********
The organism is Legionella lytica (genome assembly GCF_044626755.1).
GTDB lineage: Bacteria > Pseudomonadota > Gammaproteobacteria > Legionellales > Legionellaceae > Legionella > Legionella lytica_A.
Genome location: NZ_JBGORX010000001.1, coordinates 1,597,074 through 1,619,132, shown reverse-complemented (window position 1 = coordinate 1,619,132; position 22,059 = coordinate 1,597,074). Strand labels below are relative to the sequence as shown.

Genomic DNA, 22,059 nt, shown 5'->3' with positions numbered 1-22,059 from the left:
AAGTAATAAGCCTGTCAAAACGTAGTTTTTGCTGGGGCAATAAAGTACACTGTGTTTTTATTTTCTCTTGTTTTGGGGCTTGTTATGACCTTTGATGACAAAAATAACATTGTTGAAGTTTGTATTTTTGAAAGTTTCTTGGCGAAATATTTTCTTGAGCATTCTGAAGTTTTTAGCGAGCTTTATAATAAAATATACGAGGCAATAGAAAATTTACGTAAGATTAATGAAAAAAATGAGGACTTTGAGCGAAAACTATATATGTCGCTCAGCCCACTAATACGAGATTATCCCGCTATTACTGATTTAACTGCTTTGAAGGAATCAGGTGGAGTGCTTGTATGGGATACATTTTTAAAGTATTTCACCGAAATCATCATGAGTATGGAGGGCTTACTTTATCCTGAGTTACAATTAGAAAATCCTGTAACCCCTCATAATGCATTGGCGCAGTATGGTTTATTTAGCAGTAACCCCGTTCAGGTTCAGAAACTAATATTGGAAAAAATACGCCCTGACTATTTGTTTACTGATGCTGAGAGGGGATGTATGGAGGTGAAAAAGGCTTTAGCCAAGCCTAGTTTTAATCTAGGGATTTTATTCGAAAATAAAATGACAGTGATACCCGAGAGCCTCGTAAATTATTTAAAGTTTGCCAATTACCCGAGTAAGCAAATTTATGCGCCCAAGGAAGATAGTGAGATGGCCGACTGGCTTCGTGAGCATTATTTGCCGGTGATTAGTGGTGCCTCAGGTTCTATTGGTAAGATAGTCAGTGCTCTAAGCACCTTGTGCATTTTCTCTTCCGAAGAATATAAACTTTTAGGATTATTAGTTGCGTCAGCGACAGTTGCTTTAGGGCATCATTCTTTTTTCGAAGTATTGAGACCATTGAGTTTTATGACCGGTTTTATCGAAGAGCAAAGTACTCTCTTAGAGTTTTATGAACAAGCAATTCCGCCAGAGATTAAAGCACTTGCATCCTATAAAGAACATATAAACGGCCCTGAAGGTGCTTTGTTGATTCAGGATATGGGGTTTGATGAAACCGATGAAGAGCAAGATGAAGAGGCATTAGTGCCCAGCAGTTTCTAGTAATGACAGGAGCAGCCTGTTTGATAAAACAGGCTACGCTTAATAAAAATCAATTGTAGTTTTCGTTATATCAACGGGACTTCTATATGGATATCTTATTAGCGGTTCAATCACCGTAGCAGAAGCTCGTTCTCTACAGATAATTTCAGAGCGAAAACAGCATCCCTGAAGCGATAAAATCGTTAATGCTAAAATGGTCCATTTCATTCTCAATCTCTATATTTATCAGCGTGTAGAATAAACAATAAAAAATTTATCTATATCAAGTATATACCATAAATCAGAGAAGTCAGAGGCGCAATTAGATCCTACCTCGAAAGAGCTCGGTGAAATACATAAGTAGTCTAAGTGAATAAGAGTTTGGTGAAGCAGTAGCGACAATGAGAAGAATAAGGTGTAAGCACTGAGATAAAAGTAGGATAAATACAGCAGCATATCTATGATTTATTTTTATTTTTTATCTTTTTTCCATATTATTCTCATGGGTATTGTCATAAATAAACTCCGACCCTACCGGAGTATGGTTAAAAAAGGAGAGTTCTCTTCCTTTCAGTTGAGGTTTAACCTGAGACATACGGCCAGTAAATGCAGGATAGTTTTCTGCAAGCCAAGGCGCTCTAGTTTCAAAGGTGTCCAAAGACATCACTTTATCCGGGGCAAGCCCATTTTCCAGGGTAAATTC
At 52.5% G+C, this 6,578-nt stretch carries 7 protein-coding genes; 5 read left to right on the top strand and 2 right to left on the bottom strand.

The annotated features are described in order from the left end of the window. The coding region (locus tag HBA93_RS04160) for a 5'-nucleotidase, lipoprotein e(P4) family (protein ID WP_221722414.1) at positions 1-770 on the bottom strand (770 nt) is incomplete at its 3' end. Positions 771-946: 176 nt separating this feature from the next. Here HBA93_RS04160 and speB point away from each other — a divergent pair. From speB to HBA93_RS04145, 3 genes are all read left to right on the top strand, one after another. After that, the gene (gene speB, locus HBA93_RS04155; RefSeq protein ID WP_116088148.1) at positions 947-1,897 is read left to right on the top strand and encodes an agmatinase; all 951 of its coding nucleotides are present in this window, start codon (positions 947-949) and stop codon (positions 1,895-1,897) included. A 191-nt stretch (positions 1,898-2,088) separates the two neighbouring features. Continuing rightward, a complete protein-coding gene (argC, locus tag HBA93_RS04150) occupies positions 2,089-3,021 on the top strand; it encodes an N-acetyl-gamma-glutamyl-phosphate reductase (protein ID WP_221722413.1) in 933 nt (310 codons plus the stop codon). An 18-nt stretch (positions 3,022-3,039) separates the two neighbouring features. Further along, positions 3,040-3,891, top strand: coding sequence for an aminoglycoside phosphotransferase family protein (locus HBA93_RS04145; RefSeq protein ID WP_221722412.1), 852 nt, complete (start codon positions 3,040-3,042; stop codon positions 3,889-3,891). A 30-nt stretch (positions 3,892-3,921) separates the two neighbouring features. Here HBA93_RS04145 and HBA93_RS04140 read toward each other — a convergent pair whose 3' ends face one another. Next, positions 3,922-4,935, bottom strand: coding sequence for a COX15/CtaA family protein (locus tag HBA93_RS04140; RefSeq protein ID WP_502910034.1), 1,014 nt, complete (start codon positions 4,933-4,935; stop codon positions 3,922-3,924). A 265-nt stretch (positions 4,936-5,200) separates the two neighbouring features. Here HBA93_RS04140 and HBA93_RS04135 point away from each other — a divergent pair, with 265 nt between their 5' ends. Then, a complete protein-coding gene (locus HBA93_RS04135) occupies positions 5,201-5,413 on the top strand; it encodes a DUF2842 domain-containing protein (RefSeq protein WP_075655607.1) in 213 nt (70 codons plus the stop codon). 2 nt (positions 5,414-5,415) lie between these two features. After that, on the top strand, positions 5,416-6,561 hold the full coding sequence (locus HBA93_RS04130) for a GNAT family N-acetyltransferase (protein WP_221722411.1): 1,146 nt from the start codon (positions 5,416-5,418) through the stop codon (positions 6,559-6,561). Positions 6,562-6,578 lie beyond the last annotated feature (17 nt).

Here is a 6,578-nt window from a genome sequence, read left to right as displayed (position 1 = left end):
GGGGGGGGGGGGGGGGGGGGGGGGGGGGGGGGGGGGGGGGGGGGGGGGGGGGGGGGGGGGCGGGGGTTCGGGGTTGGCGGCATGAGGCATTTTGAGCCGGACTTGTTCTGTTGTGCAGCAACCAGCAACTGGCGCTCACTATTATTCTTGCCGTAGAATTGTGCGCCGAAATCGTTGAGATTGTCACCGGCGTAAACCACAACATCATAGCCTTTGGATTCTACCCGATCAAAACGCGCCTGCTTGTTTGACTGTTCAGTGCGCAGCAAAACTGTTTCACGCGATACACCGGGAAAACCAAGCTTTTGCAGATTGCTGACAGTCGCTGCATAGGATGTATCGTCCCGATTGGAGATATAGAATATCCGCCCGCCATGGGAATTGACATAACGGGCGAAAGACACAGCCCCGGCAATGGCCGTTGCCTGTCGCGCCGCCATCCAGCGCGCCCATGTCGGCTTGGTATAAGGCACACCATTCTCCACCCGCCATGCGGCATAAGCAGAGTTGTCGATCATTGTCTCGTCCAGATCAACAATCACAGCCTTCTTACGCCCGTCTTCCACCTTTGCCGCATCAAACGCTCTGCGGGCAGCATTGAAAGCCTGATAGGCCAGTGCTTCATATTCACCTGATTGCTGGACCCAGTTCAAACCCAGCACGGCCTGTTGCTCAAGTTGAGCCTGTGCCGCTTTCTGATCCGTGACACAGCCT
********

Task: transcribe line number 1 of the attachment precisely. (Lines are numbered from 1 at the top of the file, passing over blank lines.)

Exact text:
The organism is Legionella lytica (genome assembly GCF_044626755.1).